Wines of the week
Wines of the week
Garbel Prosecco NV $26
Adriano Adami is part of a three-generation winemaking dynasty in North Italy, where he makes beautifully fresh, dry bubbles (aka prosecco) from grapes grown in the Conegliano and wider Valdobbiadene regions. This is a stunning sparkling wine. Light, fresh and nutty in taste, it’s bone dry and reliably better value than many big-name bubbles today. Available at Sabato in Auckland, New Zealand.
Bosca di Gica $27
Made in Italy, launched in New Zealand this month and utterly refreshing on humid late summer nights, this prosecco is a great all-rounder. A good wine to kick off a party or lead into a meal (pre-red wine drinking), it’s also delicious served chilled at the beach on a hot day.
Available at Sabato in Auckland, New Zealand.
2007 Neudorf Nelson Chardonnay $29
Tim Finn, winemaker rather than musician, has created an exceptional chardonnay from grapes grown on his Moutere vineyards in the Nelson hills. I’d even go so far as to say this wine is hugely more approachable than its big sibling; the overtly more expressive, Neudorf Moutere Chardonnay. For an evening with someone special, this medium bodied chardonnay over delivers on value for money with huge flavour concentration – its flavours defy description, erring in the stone fruit spectrum. Think nectarines, white peaches and the smell of rain on river stones…
2007 Neudorf Tom’s Block Nelson Pinot Noir $29
Its makers boldly declare this red to be a food lover’s idea of excellence, whether they’re eating earthy meaty flavours or robust vegetarian food. It is a pinot noir with more wow factor than most. Made from a small crop of pinot noir grapes picked from their Moutere vineyards and supplemented with grapes from Brightwater in Nelson, this red then spent a year in French oak where it mellowed, gaining spicy flavours and softness. It’s a great pinot noir for its price, eclipsing many that cost twice this amount.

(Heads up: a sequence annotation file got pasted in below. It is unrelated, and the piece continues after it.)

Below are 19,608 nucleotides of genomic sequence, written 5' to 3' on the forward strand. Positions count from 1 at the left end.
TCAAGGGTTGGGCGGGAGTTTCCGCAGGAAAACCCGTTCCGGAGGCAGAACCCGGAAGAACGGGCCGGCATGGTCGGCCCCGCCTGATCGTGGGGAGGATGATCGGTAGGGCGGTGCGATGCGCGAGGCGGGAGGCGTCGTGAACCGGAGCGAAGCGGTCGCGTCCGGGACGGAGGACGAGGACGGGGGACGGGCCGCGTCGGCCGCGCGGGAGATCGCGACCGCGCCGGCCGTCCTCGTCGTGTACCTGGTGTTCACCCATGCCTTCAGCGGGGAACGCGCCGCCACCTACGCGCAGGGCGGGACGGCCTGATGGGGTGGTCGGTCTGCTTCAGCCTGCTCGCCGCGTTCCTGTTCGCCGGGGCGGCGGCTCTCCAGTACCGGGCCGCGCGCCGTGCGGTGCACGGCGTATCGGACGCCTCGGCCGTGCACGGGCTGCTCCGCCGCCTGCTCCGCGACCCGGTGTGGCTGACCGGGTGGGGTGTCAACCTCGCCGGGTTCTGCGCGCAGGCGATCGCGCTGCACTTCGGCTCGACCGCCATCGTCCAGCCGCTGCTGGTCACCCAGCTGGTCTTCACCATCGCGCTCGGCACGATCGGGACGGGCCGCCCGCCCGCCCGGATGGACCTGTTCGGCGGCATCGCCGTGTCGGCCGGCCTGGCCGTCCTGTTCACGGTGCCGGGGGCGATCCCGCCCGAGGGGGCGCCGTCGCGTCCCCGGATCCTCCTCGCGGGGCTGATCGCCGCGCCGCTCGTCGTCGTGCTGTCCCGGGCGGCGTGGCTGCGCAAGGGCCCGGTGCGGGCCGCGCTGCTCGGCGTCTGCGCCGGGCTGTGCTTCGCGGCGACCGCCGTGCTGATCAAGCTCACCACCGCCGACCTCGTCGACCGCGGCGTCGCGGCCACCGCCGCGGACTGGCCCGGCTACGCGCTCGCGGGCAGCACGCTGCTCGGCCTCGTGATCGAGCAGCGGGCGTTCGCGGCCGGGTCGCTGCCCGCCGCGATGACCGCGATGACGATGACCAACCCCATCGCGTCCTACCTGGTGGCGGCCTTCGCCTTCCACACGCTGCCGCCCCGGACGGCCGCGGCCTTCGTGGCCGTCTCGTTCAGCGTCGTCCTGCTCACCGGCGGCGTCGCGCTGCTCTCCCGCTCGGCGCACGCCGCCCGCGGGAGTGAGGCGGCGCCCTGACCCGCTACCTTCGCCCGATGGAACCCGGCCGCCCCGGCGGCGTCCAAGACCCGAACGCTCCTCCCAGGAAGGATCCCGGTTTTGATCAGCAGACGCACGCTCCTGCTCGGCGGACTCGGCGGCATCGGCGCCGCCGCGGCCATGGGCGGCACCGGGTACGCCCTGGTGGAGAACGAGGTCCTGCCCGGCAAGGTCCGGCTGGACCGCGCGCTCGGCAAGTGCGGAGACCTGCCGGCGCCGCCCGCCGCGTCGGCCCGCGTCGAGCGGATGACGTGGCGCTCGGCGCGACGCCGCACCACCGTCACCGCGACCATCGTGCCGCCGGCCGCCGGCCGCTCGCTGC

2007 Spy Valley Pinot Noir $29
This big-name Marlborough pinot noir is at the soft, fruity, easy drinking end of the wine shelf. It’s a fruit driven wine with red plum flavours and a drink-me-now flavour that makes it approachable today or tonight; although if you have willpower and patience there is no doubt it’ll improve in the next couple of years.
2004 Luddite Shiraz $53
Luddism can mean many things but here it’s about crafting a product by hand. So says the winemaker for this full-bodied, rich and fruity, modern South African red. Even at five years old now, this wine tastes like a babe in the bottle, hinting that it needs a few more years to mellow. That or a decent decanter and a couple of hours to aerate before you enjoy it with a great meal.
Philippe Viret Solstice VII $25
If you think organics and biodynamics are pushing winemaking boundaries, try cosmoculture. Also known as acupuncture for the earth, cosmoculture works on meridians and active points on the earth, placing standing stones on them. Stonehenge for wine, in other words. Winery owners Philippe et Alain Viret in France’s Rhone Valley have created this soft, bright, fruity red via cosmoculture. It is preservative free.